Grand jury leaks should not be tolerated. This is especially true when the leak is to a newspaper reporter who then may be disclosing it to the world. The importance of grand jury secrecy is undermined when individuals covered by the grand jury rules will be able to tell reporters anything and be protected by this process.
In finding a fair balance between confidentially of news sources and grand jury secrecy, it is important to factor in both values and not just protecting the sources.
An AP report (here) discusses various conflicts in the testimony of Karl Rove and I. Lewis Libby that indicates Libby may have contacted reporters about the status of Valerie Plame as a CIA operative and not the other way around. Rove also testified that he may have learned about Plame from Libby, although as with everything else in this investigation, the recollection is hazy, at best.
Almost like the pieces of a giant puzzle, the information coming together points to some serious inconsistencies in the testimony of Libby, the chief of staff to Vice President Cheney, about his contacts with the press and the source of his knowledge of Plame. Whether they are enough to pull together into an indictment for false statements, perjury, or obstruction is a different matter, however. While contradictory statements are wonderful for cross-examining a witness, proving a person lied (as opposed to being nonresponsive) in the grand jury is much more difficult. "Might" and "may have" do not make for the types of falsehoods usually prosecuted. As more information leaks out about the grand jury testimony of witnesses, I wonder whether claims of prosecutorial violation of the secrecy requirements of Rule 6(e) will surface. (ph)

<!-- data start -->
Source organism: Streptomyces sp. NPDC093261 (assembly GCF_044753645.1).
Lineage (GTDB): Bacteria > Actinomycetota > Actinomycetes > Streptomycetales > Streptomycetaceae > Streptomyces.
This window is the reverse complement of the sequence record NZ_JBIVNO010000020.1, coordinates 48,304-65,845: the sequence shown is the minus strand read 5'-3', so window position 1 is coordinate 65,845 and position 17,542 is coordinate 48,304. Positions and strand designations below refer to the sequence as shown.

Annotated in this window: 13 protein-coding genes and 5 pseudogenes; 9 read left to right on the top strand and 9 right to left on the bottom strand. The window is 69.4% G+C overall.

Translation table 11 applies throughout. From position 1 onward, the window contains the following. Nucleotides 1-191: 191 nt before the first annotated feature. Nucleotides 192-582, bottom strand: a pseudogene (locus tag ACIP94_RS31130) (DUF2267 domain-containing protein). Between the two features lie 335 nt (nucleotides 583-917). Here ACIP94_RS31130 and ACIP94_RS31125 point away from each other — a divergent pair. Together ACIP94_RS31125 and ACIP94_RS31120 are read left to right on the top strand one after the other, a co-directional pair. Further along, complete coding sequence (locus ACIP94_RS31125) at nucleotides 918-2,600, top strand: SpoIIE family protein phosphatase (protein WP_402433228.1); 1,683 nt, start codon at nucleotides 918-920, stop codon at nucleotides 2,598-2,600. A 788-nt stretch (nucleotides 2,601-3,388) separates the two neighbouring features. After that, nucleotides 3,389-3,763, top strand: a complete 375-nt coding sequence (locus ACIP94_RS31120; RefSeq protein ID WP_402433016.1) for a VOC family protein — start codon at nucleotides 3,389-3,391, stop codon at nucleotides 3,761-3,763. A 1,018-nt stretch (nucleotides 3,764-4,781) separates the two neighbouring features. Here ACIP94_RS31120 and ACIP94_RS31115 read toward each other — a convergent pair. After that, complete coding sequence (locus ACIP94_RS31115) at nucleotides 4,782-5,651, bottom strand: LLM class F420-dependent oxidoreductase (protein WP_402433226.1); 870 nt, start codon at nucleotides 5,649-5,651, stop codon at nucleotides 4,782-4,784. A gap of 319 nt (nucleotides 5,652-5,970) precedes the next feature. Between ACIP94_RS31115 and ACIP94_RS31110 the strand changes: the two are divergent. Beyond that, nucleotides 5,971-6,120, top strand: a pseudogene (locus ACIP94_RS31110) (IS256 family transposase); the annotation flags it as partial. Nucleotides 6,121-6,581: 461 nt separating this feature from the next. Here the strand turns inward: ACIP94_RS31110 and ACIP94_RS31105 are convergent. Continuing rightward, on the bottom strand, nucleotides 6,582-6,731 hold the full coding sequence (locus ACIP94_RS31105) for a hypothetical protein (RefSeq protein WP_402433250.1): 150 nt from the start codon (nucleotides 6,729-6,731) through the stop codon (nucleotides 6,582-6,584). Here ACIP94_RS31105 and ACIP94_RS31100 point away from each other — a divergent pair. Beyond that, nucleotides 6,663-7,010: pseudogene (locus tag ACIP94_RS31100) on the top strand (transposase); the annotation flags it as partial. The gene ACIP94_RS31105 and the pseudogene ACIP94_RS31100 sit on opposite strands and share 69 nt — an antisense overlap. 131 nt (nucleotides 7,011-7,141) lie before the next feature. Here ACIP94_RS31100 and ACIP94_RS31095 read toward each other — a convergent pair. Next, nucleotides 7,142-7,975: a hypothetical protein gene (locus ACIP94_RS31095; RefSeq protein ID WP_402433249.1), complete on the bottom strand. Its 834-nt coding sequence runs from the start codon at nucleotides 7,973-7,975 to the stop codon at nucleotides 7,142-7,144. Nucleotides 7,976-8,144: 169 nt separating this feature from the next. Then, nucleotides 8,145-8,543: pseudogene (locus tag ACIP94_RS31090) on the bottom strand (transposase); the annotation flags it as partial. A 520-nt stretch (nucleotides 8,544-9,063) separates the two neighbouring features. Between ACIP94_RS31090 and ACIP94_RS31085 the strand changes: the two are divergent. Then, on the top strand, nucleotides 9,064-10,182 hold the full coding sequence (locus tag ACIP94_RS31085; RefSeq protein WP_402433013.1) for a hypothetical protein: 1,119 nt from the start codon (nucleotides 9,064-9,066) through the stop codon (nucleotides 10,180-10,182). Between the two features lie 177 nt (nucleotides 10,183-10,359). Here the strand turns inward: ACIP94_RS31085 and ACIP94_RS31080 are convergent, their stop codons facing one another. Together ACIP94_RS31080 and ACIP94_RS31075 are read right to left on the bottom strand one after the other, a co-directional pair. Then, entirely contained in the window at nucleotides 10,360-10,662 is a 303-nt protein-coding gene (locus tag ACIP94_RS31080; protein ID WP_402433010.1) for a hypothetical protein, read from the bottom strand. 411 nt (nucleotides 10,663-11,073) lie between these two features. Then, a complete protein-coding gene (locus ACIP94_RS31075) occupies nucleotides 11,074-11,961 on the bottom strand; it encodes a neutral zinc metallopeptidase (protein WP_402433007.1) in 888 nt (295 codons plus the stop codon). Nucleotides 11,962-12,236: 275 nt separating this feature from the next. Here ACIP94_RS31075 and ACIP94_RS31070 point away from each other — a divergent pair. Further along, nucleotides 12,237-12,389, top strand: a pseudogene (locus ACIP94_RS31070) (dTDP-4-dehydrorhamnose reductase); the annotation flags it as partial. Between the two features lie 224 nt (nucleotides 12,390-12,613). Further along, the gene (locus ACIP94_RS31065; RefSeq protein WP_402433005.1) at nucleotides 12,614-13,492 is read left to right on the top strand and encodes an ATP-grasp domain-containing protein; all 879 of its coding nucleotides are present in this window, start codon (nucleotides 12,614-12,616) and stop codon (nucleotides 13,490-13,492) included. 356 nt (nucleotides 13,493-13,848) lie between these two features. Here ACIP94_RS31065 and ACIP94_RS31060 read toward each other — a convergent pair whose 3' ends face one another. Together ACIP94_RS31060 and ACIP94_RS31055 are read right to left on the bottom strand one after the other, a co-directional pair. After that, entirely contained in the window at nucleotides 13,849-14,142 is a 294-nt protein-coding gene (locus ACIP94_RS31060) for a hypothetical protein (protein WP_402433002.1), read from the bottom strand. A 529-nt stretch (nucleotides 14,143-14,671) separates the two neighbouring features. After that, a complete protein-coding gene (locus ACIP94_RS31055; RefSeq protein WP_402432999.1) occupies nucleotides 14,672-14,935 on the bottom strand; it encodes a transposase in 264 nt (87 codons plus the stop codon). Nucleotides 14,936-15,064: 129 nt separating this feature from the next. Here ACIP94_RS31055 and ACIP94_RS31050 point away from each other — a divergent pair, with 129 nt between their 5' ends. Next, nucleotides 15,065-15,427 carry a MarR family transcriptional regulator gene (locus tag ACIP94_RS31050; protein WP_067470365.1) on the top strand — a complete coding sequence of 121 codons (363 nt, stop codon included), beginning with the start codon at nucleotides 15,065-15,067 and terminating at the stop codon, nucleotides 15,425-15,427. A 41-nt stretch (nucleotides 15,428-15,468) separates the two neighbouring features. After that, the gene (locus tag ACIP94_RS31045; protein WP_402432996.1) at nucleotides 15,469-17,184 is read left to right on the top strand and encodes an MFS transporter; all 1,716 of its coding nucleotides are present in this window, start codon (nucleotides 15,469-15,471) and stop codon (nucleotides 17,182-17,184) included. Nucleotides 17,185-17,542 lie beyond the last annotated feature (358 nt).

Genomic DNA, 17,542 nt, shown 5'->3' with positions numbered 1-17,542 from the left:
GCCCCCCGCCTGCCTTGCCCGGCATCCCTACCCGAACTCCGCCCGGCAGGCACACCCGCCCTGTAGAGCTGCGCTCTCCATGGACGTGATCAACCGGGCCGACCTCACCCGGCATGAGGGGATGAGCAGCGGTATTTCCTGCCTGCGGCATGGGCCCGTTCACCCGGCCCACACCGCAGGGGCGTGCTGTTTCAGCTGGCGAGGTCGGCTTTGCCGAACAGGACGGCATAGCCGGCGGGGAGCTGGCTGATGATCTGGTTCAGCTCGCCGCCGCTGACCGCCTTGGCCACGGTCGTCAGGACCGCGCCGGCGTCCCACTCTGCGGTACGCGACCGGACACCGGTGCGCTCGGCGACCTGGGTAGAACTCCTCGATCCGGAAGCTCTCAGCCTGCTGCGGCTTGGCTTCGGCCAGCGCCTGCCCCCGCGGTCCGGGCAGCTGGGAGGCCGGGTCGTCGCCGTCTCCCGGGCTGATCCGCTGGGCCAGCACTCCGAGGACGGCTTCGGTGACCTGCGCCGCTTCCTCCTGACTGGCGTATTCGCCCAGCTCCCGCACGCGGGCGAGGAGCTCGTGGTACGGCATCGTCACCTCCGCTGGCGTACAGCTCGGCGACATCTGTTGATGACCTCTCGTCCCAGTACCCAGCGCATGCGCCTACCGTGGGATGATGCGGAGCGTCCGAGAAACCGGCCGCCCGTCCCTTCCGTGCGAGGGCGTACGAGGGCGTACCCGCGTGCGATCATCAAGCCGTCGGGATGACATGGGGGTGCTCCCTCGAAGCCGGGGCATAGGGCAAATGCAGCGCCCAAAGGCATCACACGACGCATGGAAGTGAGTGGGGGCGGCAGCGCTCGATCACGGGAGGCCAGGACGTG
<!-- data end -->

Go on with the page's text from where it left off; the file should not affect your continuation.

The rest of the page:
UPDATE: An extensive Washington Post story (here) discusses the role of various administration officials in the investigation. (ph)
Monday, October 17, 2005
One aspect of New York Times reporter Judith Miller's case, presented in great (although sometimes slippery) detail in the newspaper (here), includes some hotly disputed interchanges in 2004 between Joseph Tate, the lawyer for the Vice President's chief of staff, I. Lewis Libby, and Miller's then-lawyer, Floyd Abrams. According to the Times, Tate described to Abrams part of Libby's grand jury testimony in which Libby said he did not give Miller the name or status of Valerie Plame as a CIA operative. According to Miller, Abrams told her that when he told Tate that there could be no assurances that Miller's testimony would be consistent with Libby's, Tate allegedly responded "Don't go there, or, we don't want you there." Special prosecutor Patrick Fitzgerald ultimately examined Miller about whether she believed Libby wanted her to conform her testimony to his.